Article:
News/International

How many world leaders come and go at the United Nations headquarters in New York with nary a word to say to the staff? Almost all, I would daresay. But not Pope Benedict XVI. Before rushing off to his next even after his major address April 18 to the UN General Assembly, he dallied a while to talk to the hired help.

Thanking the hired help

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How many world leaders come and go at the United Nations headquarters in New York with nary a word to say to the staff? Almost all, I would daresay. But not Pope Benedict XVI. Before rushing off to his next even after his major address April 18 to the UN General Assembly, he dallied a while to talk to the hired help.

Rights don't trump God, says Pope Benedict

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{mosimage}NEW YORK - In his first address to the United Nations, Pope Benedict XVI delivered a staunch defence of religious freedom in the face of secular pressure to privatize faith.

Pope challenges universities, meets with abuse victims

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{mosimage}WASHINGTON - Day three of Pope Benedict XVI's visit to Washington and New York covered the gamut of events and emotions — from the joy of a papal Mass to a no-nonsense challenge to Catholic universities, to a tear-filled visit with victims of clergy sexual abuse.

In an April 17 address at the Catholic University of America, Pope Benedict XVI said he believes in academic freedom, but at a Catholic university, it has limits. And he drew a line in the sand in a speech to leaders of the United States' Catholic education institutions.

An unscheduled meeting

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It's not clear whether Pope Benedict XVI expected he would have to concentrate so much on dealing with the fallout of the clergy sexual abuse on this, his first visit to the United States. But he is devoting a significant part of his time to trying to heal this very open wound. Besides his three strong public comments on it, he also met privately with a small group of abuse victims on April 17.

An unscheduled meeting

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It's not clear whether Pope Benedict XVI expected he would have to concentrate so much on dealing with the fallout of the clergy sexual abuse on this, his first visit to the United States. But he is devoting a significant part of his time to trying to heal this very open wound. Besides his three strong public comments on it, he also met privately with a small group of abuse victims on April 17.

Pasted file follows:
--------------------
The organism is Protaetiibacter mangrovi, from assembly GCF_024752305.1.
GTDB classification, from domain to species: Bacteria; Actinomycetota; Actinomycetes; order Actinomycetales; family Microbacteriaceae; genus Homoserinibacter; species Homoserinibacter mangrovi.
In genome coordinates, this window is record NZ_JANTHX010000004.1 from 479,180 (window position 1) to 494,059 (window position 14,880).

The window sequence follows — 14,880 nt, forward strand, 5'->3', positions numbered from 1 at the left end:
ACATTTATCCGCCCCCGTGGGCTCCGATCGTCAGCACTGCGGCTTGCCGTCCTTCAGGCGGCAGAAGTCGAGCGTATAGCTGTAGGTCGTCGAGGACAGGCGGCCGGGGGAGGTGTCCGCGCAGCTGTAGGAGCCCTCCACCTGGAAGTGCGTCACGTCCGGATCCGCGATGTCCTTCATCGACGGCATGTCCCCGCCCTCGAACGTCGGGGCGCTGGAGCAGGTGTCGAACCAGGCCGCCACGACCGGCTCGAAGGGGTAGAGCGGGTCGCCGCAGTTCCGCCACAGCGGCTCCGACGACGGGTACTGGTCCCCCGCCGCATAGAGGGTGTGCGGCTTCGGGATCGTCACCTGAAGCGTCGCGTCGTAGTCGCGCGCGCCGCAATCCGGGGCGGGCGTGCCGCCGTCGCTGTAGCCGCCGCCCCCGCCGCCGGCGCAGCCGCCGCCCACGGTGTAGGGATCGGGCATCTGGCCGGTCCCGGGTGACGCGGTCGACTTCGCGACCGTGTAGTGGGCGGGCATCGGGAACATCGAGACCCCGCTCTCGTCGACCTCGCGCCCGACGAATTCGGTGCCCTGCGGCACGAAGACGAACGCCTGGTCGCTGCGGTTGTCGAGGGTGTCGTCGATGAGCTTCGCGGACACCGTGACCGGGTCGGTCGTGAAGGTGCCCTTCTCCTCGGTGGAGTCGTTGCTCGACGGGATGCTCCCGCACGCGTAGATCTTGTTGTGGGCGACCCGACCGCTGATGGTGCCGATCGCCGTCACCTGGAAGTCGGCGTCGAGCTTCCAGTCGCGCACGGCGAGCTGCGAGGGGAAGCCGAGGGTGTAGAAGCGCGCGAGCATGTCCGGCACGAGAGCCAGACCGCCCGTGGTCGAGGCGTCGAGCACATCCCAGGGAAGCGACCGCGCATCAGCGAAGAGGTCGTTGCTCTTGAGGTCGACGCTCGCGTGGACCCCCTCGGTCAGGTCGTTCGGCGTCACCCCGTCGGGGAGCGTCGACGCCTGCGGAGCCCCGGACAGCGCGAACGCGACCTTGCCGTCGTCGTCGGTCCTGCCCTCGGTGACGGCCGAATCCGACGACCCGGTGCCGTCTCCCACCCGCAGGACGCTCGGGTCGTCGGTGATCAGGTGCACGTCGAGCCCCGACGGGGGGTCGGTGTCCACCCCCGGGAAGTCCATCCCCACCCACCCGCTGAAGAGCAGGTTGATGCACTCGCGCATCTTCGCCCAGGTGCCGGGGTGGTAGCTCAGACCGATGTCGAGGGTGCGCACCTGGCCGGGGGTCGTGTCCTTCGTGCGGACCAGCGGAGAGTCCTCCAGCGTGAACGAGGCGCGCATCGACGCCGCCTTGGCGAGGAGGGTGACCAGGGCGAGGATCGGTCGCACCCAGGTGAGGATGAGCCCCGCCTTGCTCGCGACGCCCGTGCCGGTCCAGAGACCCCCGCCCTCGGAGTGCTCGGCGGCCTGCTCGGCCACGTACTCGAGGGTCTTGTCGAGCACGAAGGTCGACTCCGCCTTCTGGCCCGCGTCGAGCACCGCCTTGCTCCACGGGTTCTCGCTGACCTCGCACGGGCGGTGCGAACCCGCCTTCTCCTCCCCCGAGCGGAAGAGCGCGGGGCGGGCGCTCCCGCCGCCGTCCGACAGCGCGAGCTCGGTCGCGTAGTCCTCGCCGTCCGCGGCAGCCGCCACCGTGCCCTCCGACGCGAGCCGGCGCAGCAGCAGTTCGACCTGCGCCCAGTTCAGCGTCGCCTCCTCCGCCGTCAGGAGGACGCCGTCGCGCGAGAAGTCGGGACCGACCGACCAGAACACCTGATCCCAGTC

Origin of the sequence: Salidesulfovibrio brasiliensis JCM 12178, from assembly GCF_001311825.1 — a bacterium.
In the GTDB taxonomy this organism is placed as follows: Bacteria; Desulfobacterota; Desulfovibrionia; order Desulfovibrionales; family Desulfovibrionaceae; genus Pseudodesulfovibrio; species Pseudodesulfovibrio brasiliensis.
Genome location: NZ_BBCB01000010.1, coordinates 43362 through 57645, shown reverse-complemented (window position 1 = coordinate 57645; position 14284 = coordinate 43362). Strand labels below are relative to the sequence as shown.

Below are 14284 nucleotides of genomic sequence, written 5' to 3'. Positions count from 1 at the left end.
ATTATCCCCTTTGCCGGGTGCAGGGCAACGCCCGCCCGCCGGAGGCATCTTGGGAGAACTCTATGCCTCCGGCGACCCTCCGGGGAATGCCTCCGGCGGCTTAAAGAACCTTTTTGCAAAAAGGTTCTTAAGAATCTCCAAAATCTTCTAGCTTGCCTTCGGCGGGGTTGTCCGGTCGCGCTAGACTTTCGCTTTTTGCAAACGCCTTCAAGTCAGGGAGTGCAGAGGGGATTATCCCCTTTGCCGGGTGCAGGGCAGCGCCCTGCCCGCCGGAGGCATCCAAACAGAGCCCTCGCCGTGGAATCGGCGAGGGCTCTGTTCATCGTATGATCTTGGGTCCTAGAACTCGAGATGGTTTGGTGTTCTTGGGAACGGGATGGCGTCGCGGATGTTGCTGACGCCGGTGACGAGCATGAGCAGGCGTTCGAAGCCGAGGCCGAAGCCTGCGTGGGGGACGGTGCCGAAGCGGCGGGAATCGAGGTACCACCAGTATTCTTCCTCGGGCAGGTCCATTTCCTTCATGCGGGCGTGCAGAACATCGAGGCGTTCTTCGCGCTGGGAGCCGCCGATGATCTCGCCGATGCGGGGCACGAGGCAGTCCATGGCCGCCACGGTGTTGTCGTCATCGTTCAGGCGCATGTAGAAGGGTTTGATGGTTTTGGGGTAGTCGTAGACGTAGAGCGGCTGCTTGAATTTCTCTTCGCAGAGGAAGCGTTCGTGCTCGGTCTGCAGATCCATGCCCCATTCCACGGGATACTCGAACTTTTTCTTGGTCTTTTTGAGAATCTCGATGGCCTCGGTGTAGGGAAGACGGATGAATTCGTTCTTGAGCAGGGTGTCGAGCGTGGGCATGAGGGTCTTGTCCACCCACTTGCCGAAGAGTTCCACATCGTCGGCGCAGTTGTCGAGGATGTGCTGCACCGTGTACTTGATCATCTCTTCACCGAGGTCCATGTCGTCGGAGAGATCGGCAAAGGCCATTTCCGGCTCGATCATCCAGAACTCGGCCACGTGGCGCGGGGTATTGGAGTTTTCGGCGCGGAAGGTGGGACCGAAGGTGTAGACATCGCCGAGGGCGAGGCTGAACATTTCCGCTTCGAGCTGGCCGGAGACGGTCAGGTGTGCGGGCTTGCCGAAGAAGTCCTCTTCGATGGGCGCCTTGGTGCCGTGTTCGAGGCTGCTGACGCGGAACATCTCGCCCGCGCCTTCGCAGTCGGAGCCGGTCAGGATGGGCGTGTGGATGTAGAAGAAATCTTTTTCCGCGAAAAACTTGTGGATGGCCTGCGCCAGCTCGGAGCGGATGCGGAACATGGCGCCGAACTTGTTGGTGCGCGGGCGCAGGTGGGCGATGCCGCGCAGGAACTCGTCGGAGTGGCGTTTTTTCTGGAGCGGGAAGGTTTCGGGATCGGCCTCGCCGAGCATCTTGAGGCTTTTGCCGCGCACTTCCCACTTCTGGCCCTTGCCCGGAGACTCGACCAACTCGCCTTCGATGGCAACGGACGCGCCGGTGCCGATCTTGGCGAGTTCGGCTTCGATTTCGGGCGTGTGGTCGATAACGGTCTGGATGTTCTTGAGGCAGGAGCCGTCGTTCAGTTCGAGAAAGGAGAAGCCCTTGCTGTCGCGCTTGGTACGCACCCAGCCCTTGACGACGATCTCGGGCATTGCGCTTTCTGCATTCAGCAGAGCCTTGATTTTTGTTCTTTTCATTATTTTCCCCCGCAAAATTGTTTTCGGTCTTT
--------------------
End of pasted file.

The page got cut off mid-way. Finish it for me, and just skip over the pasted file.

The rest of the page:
Benedict hits a home run

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The Nationals Stadium is one of those brand new baseball facilities designed to bring back the excitement and intimacy of those old-time ball parks. It was only finished March 30 and has held 2 games of the Washington Nationals so far, reportedly to critical acclaim. But a Catholic Mass for 46,000 people is a much different kind of test.

Benedict hits a home run

By
The Nationals Stadium is one of those brand new baseball facilities designed to bring back the excitement and intimacy of those old-time ball parks. It was only finished March 30 and has held 2 games of the Washington Nationals so far, reportedly to critical acclaim. But a Catholic Mass for 46,000 people is a much different kind of test.

Oh yes, they had a meeting too

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In all the excitement, flag-waving and crowds surrounding Pope Benedict's public meetings, it is almost forgotten that he also had a quiet, private conversation with U.S. President George Bush on April 16. And while it was billed as a courtesy call, it turns out there was some rather substantive — if courteous — discussion.

Oh yes, they had a meeting too

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In all the excitement, flag-waving and crowds surrounding Pope Benedict's public meetings, it is almost forgotten that he also had a quiet, private conversation with U.S. President George Bush on April 16. And while it was billed as a courtesy call, it turns out there was some rather substantive — if courteous — discussion.

Pope tackles sex abuse and the 3 'isms'

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{mosimage}WASHINGTON - Pope Benedict XVI spent day two of his first visit to the United States dealing with his favourite topic — and his least favourite.

In two public events on his 81st birthday, the Pope returned to a theme he has often developed — the role of religion in support of a strong civic life. And in an attempt to begin to heal the still-open wound of the clergy sexual abuse crisis that rocked the country in 2002, he devoted a considerable portion of his talk to the 350 or so American bishops to the topic.